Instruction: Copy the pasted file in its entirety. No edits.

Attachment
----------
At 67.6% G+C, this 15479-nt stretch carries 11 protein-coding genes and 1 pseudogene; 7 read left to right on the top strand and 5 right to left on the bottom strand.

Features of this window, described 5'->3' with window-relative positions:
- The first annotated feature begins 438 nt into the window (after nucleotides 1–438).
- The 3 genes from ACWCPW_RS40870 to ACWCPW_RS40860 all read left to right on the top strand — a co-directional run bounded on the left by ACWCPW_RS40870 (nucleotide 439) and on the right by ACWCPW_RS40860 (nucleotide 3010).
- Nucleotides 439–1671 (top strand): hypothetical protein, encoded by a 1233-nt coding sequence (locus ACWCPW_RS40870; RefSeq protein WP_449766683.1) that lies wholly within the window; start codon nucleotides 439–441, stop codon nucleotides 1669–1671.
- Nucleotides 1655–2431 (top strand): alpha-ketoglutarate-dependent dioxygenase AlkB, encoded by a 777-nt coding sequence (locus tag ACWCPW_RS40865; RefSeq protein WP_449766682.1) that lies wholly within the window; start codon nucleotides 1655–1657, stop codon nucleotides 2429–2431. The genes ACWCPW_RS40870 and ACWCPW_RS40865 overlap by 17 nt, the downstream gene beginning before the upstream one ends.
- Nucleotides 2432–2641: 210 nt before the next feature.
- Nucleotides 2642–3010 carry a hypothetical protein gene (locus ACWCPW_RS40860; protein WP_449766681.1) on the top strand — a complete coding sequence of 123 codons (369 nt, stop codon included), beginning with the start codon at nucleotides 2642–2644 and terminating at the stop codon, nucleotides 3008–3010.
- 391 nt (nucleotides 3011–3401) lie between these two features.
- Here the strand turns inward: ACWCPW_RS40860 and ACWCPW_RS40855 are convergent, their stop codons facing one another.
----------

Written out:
At 67.6% G+C, this 15479-nt stretch carries 11 protein-coding genes and 1 pseudogene; 7 read left to right on the top strand and 5 right to left on the bottom strand.

Features of this window, described 5'->3' with window-relative positions:
- The first annotated feature begins 438 nt into the window (after nucleotides 1–438).
- The 3 genes from ACWCPW_RS40870 to ACWCPW_RS40860 all read left to right on the top strand — a co-directional run bounded on the left by ACWCPW_RS40870 (nucleotide 439) and on the right by ACWCPW_RS40860 (nucleotide 3010).
- Nucleotides 439–1671 (top strand): hypothetical protein, encoded by a 1233-nt coding sequence (locus ACWCPW_RS40870; RefSeq protein WP_449766683.1) that lies wholly within the window; start codon nucleotides 439–441, stop codon nucleotides 1669–1671.
- Nucleotides 1655–2431 (top strand): alpha-ketoglutarate-dependent dioxygenase AlkB, encoded by a 777-nt coding sequence (locus tag ACWCPW_RS40865; RefSeq protein WP_449766682.1) that lies wholly within the window; start codon nucleotides 1655–1657, stop codon nucleotides 2429–2431. The genes ACWCPW_RS40870 and ACWCPW_RS40865 overlap by 17 nt, the downstream gene beginning before the upstream one ends.
- Nucleotides 2432–2641: 210 nt before the next feature.
- Nucleotides 2642–3010 carry a hypothetical protein gene (locus ACWCPW_RS40860; protein WP_449766681.1) on the top strand — a complete coding sequence of 123 codons (369 nt, stop codon included), beginning with the start codon at nucleotides 2642–2644 and terminating at the stop codon, nucleotides 3008–3010.
- 391 nt (nucleotides 3011–3401) lie between these two features.
- Here the strand turns inward: ACWCPW_RS40860 and ACWCPW_RS40855 are convergent, their stop codons facing one another.